TRENTON, NJ - Capital Health has donated 25 potentially life-saving medical kits to the Sheriff's Emergency Response Team (SERT) in Mercer County. The kits enable team members to administer initial treatment to other SERT team members, or themselves, when a scene is not yet safe for emergency medical service (EMS) personnel to enter. Prior to the donation, team members had to wait for initial treatment until EMS was cleared onto the scene.
“As the region’s trauma center, we see the unfortunate outcome of violence first hand,” said Dr. Louis D’Amelio, medical director of the Bristol-Myers Squibb Trauma Center at Capital Health Regional Medical Center. “The members of the SERT team work tirelessly to keep our communities safe. I don’t want to see any of them come through our trauma center. But, if something does happen, having this medical kit onsite gets vital medical care initiated more quickly.”
From left, Scott Frank, MICU paramedic, Capital Health; Dr. Louis D’Amelio, medical director, Bristol-Myers Squibb Trauma Center at Capital Health Regional Medical; Dr. Michael Kelly, trauma surgeon, Capital Health; Mercer County Sherriff John A. Kemler; Lt. Harry Harbourt; Mark Reading, MICU paramedic, Capital Health
“Capital Health’s partnership with our SERT team spans more than fourteen years, and we are extremely thankful for the dedication and support they have provided,” said Sheriff Jack Kemler. “Today’s generous donation will go a long way in putting many minds at ease knowing that life-saving measures can be implemented immediately should the need arise.”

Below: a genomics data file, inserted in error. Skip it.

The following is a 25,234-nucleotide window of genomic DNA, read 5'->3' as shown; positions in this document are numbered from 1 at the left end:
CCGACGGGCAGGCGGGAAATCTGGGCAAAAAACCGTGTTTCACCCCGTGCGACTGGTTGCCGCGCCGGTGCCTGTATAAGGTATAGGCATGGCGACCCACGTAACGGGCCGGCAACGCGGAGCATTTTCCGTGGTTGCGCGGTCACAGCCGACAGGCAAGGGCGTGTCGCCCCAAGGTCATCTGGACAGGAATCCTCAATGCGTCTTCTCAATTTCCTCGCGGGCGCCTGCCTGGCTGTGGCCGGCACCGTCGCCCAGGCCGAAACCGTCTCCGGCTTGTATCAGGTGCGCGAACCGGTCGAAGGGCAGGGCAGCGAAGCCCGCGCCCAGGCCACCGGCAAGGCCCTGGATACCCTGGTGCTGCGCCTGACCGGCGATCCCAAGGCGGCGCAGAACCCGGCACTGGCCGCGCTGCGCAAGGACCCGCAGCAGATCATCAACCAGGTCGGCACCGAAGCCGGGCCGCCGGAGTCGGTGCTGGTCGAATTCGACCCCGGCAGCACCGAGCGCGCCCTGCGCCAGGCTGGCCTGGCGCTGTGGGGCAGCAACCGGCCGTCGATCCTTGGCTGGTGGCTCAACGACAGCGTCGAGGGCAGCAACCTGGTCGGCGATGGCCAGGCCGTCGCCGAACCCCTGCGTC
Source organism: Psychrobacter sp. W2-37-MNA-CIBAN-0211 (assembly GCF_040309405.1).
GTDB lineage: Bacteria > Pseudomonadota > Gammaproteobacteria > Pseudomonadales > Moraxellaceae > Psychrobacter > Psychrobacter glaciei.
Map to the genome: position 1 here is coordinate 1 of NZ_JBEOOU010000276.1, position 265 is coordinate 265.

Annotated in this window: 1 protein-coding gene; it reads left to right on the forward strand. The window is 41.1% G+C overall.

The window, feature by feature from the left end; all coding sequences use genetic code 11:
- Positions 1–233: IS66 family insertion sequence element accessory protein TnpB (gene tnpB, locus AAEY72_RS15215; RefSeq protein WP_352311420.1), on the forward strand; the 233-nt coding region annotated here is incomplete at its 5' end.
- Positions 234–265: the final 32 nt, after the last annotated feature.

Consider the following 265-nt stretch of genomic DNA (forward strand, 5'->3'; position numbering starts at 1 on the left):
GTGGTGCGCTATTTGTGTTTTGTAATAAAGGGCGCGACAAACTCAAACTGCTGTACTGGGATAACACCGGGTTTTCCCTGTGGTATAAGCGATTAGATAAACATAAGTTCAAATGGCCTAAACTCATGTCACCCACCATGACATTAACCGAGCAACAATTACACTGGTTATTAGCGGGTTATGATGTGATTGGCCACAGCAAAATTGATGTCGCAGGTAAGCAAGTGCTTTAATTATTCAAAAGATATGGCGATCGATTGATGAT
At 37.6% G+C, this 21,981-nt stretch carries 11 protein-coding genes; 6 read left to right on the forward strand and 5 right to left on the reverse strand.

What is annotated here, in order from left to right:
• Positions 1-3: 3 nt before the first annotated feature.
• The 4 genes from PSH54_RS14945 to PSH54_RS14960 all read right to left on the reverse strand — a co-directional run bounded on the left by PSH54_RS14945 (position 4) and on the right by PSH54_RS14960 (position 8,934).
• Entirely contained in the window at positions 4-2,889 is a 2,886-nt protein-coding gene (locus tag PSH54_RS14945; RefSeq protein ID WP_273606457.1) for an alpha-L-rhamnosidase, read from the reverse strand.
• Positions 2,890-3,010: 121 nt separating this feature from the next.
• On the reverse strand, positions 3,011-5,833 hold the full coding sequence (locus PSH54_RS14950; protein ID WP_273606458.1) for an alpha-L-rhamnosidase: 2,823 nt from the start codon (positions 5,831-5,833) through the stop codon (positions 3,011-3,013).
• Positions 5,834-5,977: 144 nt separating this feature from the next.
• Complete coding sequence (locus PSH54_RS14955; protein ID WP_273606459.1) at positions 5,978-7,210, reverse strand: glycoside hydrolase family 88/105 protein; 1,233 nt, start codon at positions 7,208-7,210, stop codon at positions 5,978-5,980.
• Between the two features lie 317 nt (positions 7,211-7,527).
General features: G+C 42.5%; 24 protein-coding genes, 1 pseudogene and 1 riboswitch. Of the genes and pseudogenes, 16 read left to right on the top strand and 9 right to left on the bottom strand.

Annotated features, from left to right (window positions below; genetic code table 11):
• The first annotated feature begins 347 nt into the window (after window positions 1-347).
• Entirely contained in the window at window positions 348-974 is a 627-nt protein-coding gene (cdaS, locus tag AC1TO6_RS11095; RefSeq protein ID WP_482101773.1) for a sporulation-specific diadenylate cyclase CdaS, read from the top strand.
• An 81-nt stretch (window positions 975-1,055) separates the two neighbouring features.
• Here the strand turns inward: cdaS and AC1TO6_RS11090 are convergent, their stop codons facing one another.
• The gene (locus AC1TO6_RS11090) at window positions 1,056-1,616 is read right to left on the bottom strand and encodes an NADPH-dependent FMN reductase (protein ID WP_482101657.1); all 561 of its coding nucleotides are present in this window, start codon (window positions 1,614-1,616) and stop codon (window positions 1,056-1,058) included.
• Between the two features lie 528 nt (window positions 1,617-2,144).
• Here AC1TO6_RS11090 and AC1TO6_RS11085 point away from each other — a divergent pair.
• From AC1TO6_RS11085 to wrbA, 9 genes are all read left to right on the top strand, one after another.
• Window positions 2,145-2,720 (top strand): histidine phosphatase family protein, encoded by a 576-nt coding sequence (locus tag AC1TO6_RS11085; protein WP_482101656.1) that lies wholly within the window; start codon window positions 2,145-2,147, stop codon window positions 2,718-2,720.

“As the son of a retired corrections officer, I have a tremendous amount of respect for law enforcement personnel,” said trauma surgeon Dr. Michael Kelly, who spearheaded the donation from Capital Health. “These men and women bravely serve our community, often putting their lives at risk. We should do all that we can to show our appreciation and support for what they do. I hope the SERT members who receive these kits never need to use them. But if they can potentially save even one life, then they are worth every penny.” Dr. Kelly is a member of the US Army and deploys overseas this May in support of Operation Enduring Freedom.
The kits include tourniquets, bandages, gloves, and a nasopharyngeal airway. The kits are based on US Army recommendations for medical equipment needed on the battlefield. Two leading causes of death on the battlefield include severe hemorrhage and insufficient airway. This kit is now in the hands of the Sheriff’s office SERT team, and increases survival likelihood in the event that a team member is shot on scene.